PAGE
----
Jerome STEWARTSON, Plaintiff-Appellant, v. GRISTEDE'S SUPERMARKET, INC., Defendant-Respondent.
Judgment, Supreme Court, New York County (Beverly Cohen, J.), entered December 14, 1998, which, upon the prior grant of defendant's post-trial motion for a directed verdict, dismissed the complaint in this personal injury action, unanimously reversed, on the law, with costs, defendant's post-trial motion seeking a directed verdict denied and the matter remanded to the trial court for determination of that part of defendant's motion which sought to set the jury's verdict aside as excessive.
It is undisputed that plaintiff was second in line at defendant supermarket's checkout counter, while defendant's store manager was unloading a shopping cart of groceries in order to have the cashier ring up a phone order he was filling. The woman in front of plaintiff complained about having taken the time to personally come to the store to shop and then having to wait while the manager filled a phone order at the only checkout that was open. After complaining to the manager, the woman left her shopping cart where it was and stormed out of the store in a rage. Plaintiff then moved the woman's cart to the side and waited until the manager had finished unloading his cart before starting to put his groceries on the checkout counter's conveyor belt. According to plaintiff, as he turned away to unload his cart, the manager moved about a foot and a half closer to him so that, as he turned again towards the counter, the two men brushed against each other (“But like I had brushed against him, and he you know, we were making like some kind of contact, but nothing, you know, nothing serious”). At that point, the manager threw a punch at plaintiff, shoved him, causing him to fall backward into his shopping cart, and began throwing punches as well as large juice cans at him.
Indubitably, the store manager was acting within the scope of his employment while he was filling the phone order. The ensuing argument with the woman and the manager's concomitant tension testified to by plaintiff were not clearly unforeseeable by his employer and, unlike Dykes v. McRoberts Protective Agency, 256 A.D.2d 2, 680 N.Y.S.2d 513, it cannot be said, as a matter of law, that the manager's apparently unprovoked attack against plaintiff was not carried out within the scope of his employment.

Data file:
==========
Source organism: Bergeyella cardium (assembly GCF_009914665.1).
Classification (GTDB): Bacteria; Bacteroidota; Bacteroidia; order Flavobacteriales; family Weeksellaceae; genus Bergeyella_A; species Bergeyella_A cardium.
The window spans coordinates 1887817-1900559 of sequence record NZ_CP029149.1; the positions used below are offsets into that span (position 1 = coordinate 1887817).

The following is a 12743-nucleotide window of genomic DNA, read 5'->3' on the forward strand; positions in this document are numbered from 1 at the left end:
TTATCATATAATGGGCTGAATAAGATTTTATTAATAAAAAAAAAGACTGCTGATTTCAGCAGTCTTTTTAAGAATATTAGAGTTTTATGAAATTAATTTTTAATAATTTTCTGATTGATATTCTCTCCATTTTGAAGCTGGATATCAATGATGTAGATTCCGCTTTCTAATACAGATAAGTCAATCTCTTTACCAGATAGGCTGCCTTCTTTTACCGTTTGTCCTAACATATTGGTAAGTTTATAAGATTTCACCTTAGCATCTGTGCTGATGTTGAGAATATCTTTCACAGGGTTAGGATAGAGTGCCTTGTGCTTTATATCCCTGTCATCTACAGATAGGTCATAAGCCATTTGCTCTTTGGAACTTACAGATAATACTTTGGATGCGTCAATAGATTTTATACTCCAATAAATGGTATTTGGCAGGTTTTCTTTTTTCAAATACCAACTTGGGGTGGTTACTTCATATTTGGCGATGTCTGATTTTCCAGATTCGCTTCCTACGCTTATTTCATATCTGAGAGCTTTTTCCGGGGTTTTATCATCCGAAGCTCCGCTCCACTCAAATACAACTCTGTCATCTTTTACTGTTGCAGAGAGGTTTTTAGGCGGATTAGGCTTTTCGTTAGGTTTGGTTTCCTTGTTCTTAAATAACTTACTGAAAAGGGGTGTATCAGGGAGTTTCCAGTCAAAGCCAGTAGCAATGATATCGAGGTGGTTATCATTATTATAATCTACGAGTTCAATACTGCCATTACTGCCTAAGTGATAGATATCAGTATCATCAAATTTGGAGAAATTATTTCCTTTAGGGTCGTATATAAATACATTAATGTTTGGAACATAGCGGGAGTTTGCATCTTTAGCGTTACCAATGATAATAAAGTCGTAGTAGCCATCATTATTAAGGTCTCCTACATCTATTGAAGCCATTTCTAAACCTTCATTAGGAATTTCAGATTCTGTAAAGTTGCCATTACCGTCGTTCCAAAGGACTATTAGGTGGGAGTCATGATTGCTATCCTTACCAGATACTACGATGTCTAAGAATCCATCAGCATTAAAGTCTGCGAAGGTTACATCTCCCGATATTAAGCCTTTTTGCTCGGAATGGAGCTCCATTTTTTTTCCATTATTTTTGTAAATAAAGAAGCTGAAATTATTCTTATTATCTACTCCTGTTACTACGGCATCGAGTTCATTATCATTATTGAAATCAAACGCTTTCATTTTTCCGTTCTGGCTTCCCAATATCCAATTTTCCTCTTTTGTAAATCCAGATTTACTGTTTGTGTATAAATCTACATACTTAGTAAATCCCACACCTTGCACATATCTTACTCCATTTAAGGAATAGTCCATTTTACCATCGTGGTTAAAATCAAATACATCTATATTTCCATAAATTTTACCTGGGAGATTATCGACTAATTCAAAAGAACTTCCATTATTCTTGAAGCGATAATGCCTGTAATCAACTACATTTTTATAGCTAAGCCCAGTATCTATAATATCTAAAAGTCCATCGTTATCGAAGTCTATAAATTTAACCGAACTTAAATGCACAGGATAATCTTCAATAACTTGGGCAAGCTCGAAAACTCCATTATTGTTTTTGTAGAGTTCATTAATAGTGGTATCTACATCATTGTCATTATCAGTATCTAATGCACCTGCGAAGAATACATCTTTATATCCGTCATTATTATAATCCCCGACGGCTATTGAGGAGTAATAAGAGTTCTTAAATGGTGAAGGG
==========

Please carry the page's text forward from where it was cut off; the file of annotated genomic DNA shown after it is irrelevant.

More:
Mere disregard of instructions or deviation from the line of his duty does not relieve his employer of responsibility. “Wrongful acts are usually in violation of orders or in deviation from the strict line of duty. The test is whether the act was done while the servant was doing his master's work, no matter how irregularly, or with what disregard of instructions” (Jones v. Weigand, 134 App.Div. 644, 645, 119 N.Y.S. 441). Only where the servant for his own purposes departs from the line of his duty and abandons his service is his employer not liable. However, to constitute an abandonment of his service, the servant must be serving his own or some other person's purposes wholly independent of his master's business (id; at 645-646, 119 N.Y.S. 441; Judith M. v. Sisters of Charity Hosp., 93 N.Y.2d 932, 693 N.Y.S.2d 67, 715 N.E.2d 95).
Given the facts of this case, it cannot be said, as a matter of law, that the jury had no rational basis for its finding that the store manager was acting within the scope of his employment at the time of his attack on plaintiff and, accordingly, defendant's motion for a directed verdict should have been denied.
Inasmuch as the trial court did not reach that part of defendant's post trial motion alleging an excessive verdict, we remand this matter for such determination.
I respectfully disagree and would affirm the order of the trial court which granted defendant's motion for a directed verdict dismissing the complaint.
In order to prevail against defendant supermarket on the theory of respondent superior, plaintiff had to establish that the manager was acting within the scope of his employment and in furtherance of his employer's interests. Even under the expansive interpretation of that concept in Riviello v. Waldron, 47 N.Y.2d 297, 418 N.Y.S.2d 300, 391 N.E.2d 1278, plaintiff's evidence, given every possible favorable inference, fell short of the requisite standard as a matter of law. Following the slight “brushing” contact between plaintiff and the manager, each succeeding move by the latter was an act of wild and entirely unforeseeable violence that operated against every conceivable interest of his employer: it quashed the imminent sale to plaintiff, and if plaintiff is to be believed, further damaged and/or put at risk the employer's own merchandise by converting these goods into missiles.
Under these circumstances, liability under respondeat superior cannot, in my view, attach as a matter of law (Flowers v. New York City Tr. Auth., 267 A.D.2d 132, 700 N.Y.S.2d 27; Dykes v. McRoberts Protective Agency, 256 A.D.2d 2, 680 N.Y.S.2d 513; Adams v. New York City Tr. Auth., 211 A.D.2d 285, 294-295, 626 N.Y.S.2d 455, affd. 88 N.Y.2d 116, 643 N.Y.S.2d 511, 666 N.E.2d 216).
All concur except WALLACH, J. who dissents in a memorandum as follows: